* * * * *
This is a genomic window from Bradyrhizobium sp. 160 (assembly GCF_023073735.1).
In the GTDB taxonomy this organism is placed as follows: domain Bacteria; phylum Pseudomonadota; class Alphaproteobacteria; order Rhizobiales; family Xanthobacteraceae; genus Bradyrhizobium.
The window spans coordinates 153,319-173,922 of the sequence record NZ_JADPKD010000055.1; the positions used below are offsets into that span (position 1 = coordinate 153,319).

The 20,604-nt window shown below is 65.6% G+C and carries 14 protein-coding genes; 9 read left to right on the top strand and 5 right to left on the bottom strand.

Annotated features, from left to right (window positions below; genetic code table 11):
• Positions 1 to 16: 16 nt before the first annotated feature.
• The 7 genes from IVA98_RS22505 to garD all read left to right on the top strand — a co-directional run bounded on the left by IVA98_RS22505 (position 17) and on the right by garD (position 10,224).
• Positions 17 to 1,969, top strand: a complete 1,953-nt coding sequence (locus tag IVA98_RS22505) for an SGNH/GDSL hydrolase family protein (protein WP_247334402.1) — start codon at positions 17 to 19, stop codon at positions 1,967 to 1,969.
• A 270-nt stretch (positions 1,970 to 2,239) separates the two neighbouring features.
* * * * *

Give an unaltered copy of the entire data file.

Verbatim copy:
This is a genomic window from Bradyrhizobium sp. 160 (assembly GCF_023073735.1).
In the GTDB taxonomy this organism is placed as follows: domain Bacteria; phylum Pseudomonadota; class Alphaproteobacteria; order Rhizobiales; family Xanthobacteraceae; genus Bradyrhizobium.
The window spans coordinates 153,319-173,922 of the sequence record NZ_JADPKD010000055.1; the positions used below are offsets into that span (position 1 = coordinate 153,319).

The 20,604-nt window shown below is 65.6% G+C and carries 14 protein-coding genes; 9 read left to right on the top strand and 5 right to left on the bottom strand.

Annotated features, from left to right (window positions below; genetic code table 11):
• Positions 1 to 16: 16 nt before the first annotated feature.
• The 7 genes from IVA98_RS22505 to garD all read left to right on the top strand — a co-directional run bounded on the left by IVA98_RS22505 (position 17) and on the right by garD (position 10,224).
• Positions 17 to 1,969, top strand: a complete 1,953-nt coding sequence (locus tag IVA98_RS22505) for an SGNH/GDSL hydrolase family protein (protein WP_247334402.1) — start codon at positions 17 to 19, stop codon at positions 1,967 to 1,969.
• A 270-nt stretch (positions 1,970 to 2,239) separates the two neighbouring features.